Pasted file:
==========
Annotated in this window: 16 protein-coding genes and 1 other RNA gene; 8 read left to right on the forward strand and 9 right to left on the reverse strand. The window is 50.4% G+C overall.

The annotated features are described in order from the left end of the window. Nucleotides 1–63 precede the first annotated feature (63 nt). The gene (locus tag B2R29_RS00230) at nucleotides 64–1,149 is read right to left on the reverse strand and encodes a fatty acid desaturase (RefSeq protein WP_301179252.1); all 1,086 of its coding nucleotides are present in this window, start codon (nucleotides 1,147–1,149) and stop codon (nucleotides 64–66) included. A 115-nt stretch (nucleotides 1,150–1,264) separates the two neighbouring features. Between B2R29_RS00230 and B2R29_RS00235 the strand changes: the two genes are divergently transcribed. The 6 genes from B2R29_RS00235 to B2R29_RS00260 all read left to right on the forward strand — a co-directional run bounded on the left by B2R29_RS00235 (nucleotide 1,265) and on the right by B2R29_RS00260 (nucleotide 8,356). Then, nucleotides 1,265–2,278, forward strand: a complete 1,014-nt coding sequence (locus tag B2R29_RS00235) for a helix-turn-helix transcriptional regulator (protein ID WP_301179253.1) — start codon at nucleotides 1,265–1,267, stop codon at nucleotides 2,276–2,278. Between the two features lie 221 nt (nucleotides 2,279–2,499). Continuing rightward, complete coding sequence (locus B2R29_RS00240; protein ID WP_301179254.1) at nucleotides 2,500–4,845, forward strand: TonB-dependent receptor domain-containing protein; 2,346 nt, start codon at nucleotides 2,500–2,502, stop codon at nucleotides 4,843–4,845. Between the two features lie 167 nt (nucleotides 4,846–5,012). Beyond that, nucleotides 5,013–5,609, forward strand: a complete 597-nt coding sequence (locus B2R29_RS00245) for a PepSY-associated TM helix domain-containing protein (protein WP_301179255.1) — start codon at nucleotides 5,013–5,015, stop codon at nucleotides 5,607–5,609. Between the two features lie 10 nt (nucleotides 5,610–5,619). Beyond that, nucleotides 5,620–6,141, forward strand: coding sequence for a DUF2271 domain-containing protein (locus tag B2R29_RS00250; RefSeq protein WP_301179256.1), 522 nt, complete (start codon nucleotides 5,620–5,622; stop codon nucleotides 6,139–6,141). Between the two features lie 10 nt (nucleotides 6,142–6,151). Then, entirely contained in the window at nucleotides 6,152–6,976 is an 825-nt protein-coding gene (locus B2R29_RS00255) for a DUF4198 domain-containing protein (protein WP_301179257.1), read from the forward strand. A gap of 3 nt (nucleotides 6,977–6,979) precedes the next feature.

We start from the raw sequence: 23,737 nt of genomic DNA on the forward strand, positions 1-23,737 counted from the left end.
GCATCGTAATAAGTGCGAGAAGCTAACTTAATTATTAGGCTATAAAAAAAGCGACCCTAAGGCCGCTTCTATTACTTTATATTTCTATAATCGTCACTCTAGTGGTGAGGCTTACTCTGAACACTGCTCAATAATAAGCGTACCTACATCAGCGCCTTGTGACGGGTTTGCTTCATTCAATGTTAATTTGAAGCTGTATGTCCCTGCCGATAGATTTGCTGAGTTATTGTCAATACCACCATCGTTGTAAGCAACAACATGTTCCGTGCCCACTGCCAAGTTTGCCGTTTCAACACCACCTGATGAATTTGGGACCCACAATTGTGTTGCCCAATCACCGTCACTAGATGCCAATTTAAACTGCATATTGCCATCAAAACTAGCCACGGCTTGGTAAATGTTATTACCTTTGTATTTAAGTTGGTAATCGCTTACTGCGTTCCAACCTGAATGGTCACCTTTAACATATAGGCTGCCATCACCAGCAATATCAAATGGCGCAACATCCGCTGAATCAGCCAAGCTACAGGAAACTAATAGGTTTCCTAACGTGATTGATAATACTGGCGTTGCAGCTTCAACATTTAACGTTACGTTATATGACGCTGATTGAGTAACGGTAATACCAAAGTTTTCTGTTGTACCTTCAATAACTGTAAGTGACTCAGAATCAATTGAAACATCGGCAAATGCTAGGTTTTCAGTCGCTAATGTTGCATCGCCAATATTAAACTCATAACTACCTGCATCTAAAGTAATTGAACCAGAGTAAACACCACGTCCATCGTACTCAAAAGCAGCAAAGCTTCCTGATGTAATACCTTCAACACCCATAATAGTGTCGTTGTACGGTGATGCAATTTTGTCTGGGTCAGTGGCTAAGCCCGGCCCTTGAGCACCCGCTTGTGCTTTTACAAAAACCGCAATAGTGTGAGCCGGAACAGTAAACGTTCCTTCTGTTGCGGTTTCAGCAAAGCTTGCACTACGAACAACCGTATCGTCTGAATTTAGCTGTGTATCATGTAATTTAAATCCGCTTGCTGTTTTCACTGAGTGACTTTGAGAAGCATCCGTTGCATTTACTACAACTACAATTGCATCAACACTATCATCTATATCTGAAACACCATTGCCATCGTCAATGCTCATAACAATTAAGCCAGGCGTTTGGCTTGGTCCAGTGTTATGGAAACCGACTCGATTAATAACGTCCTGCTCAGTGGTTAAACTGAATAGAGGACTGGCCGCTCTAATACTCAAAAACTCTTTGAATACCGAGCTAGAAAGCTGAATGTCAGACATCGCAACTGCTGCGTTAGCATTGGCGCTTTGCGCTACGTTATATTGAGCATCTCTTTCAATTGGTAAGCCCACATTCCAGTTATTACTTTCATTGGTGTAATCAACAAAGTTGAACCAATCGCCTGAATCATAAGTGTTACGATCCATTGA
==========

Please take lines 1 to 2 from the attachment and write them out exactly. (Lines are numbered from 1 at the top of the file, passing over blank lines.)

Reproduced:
Annotated in this window: 16 protein-coding genes and 1 other RNA gene; 8 read left to right on the forward strand and 9 right to left on the reverse strand. The window is 50.4% G+C overall.

The annotated features are described in order from the left end of the window. Nucleotides 1–63 precede the first annotated feature (63 nt). The gene (locus tag B2R29_RS00230) at nucleotides 64–1,149 is read right to left on the reverse strand and encodes a fatty acid desaturase (RefSeq protein WP_301179252.1); all 1,086 of its coding nucleotides are present in this window, start codon (nucleotides 1,147–1,149) and stop codon (nucleotides 64–66) included. A 115-nt stretch (nucleotides 1,150–1,264) separates the two neighbouring features. Between B2R29_RS00230 and B2R29_RS00235 the strand changes: the two genes are divergently transcribed. The 6 genes from B2R29_RS00235 to B2R29_RS00260 all read left to right on the forward strand — a co-directional run bounded on the left by B2R29_RS00235 (nucleotide 1,265) and on the right by B2R29_RS00260 (nucleotide 8,356). Then, nucleotides 1,265–2,278, forward strand: a complete 1,014-nt coding sequence (locus tag B2R29_RS00235) for a helix-turn-helix transcriptional regulator (protein ID WP_301179253.1) — start codon at nucleotides 1,265–1,267, stop codon at nucleotides 2,276–2,278. Between the two features lie 221 nt (nucleotides 2,279–2,499). Continuing rightward, complete coding sequence (locus B2R29_RS00240; protein ID WP_301179254.1) at nucleotides 2,500–4,845, forward strand: TonB-dependent receptor domain-containing protein; 2,346 nt, start codon at nucleotides 2,500–2,502, stop codon at nucleotides 4,843–4,845. Between the two features lie 167 nt (nucleotides 4,846–5,012). Beyond that, nucleotides 5,013–5,609, forward strand: a complete 597-nt coding sequence (locus B2R29_RS00245) for a PepSY-associated TM helix domain-containing protein (protein WP_301179255.1) — start codon at nucleotides 5,013–5,015, stop codon at nucleotides 5,607–5,609. Between the two features lie 10 nt (nucleotides 5,610–5,619). Beyond that, nucleotides 5,620–6,141, forward strand: coding sequence for a DUF2271 domain-containing protein (locus tag B2R29_RS00250; RefSeq protein WP_301179256.1), 522 nt, complete (start codon nucleotides 5,620–5,622; stop codon nucleotides 6,139–6,141). Between the two features lie 10 nt (nucleotides 6,142–6,151). Then, entirely contained in the window at nucleotides 6,152–6,976 is an 825-nt protein-coding gene (locus B2R29_RS00255) for a DUF4198 domain-containing protein (protein WP_301179257.1), read from the forward strand. A gap of 3 nt (nucleotides 6,977–6,979) precedes the next feature.